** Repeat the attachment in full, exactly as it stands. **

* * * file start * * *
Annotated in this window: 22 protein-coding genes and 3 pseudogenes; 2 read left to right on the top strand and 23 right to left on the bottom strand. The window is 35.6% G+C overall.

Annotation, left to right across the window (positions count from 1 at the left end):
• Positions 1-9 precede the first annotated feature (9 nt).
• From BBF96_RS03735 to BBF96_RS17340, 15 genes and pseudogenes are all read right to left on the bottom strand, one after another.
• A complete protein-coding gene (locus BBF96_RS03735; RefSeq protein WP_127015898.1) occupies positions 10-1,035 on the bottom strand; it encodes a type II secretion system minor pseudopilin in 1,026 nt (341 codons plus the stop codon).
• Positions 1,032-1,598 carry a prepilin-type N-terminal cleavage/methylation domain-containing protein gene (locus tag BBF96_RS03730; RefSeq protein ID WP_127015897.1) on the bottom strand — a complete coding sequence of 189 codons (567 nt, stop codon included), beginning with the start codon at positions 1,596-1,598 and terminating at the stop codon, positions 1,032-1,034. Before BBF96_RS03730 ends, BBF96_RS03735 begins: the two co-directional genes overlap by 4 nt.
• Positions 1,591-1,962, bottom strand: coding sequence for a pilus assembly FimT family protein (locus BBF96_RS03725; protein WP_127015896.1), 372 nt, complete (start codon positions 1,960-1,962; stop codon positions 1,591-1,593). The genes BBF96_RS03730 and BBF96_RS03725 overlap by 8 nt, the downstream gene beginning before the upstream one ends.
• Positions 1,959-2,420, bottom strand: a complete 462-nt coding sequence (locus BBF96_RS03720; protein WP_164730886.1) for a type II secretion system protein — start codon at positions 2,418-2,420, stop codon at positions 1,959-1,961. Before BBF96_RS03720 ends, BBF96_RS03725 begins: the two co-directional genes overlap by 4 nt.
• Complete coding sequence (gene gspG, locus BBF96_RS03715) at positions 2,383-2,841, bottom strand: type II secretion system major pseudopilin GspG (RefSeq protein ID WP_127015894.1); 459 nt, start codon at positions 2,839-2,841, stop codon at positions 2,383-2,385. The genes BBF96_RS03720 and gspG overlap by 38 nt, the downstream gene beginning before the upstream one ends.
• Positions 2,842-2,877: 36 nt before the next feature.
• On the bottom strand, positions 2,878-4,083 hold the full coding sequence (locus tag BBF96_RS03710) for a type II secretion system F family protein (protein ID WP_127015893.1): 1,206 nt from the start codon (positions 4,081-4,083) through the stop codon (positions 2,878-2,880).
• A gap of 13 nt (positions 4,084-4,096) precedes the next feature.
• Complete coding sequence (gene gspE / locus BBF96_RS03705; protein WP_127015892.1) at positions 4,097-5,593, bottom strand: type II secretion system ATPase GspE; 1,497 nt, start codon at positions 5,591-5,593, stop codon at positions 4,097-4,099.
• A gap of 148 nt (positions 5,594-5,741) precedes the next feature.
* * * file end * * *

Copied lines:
Annotated in this window: 22 protein-coding genes and 3 pseudogenes; 2 read left to right on the top strand and 23 right to left on the bottom strand. The window is 35.6% G+C overall.

Annotation, left to right across the window (positions count from 1 at the left end):
• Positions 1-9 precede the first annotated feature (9 nt).
• From BBF96_RS03735 to BBF96_RS17340, 15 genes and pseudogenes are all read right to left on the bottom strand, one after another.
• A complete protein-coding gene (locus BBF96_RS03735; RefSeq protein WP_127015898.1) occupies positions 10-1,035 on the bottom strand; it encodes a type II secretion system minor pseudopilin in 1,026 nt (341 codons plus the stop codon).
• Positions 1,032-1,598 carry a prepilin-type N-terminal cleavage/methylation domain-containing protein gene (locus tag BBF96_RS03730; RefSeq protein ID WP_127015897.1) on the bottom strand — a complete coding sequence of 189 codons (567 nt, stop codon included), beginning with the start codon at positions 1,596-1,598 and terminating at the stop codon, positions 1,032-1,034. Before BBF96_RS03730 ends, BBF96_RS03735 begins: the two co-directional genes overlap by 4 nt.
• Positions 1,591-1,962, bottom strand: coding sequence for a pilus assembly FimT family protein (locus BBF96_RS03725; protein WP_127015896.1), 372 nt, complete (start codon positions 1,960-1,962; stop codon positions 1,591-1,593). The genes BBF96_RS03730 and BBF96_RS03725 overlap by 8 nt, the downstream gene beginning before the upstream one ends.
• Positions 1,959-2,420, bottom strand: a complete 462-nt coding sequence (locus BBF96_RS03720; protein WP_164730886.1) for a type II secretion system protein — start codon at positions 2,418-2,420, stop codon at positions 1,959-1,961. Before BBF96_RS03720 ends, BBF96_RS03725 begins: the two co-directional genes overlap by 4 nt.
• Complete coding sequence (gene gspG, locus BBF96_RS03715) at positions 2,383-2,841, bottom strand: type II secretion system major pseudopilin GspG (RefSeq protein ID WP_127015894.1); 459 nt, start codon at positions 2,839-2,841, stop codon at positions 2,383-2,385. The genes BBF96_RS03720 and gspG overlap by 38 nt, the downstream gene beginning before the upstream one ends.
• Positions 2,842-2,877: 36 nt before the next feature.
• On the bottom strand, positions 2,878-4,083 hold the full coding sequence (locus tag BBF96_RS03710) for a type II secretion system F family protein (protein ID WP_127015893.1): 1,206 nt from the start codon (positions 4,081-4,083) through the stop codon (positions 2,878-2,880).
• A gap of 13 nt (positions 4,084-4,096) precedes the next feature.
• Complete coding sequence (gene gspE / locus BBF96_RS03705; protein WP_127015892.1) at positions 4,097-5,593, bottom strand: type II secretion system ATPase GspE; 1,497 nt, start codon at positions 5,591-5,593, stop codon at positions 4,097-4,099.
• A gap of 148 nt (positions 5,594-5,741) precedes the next feature.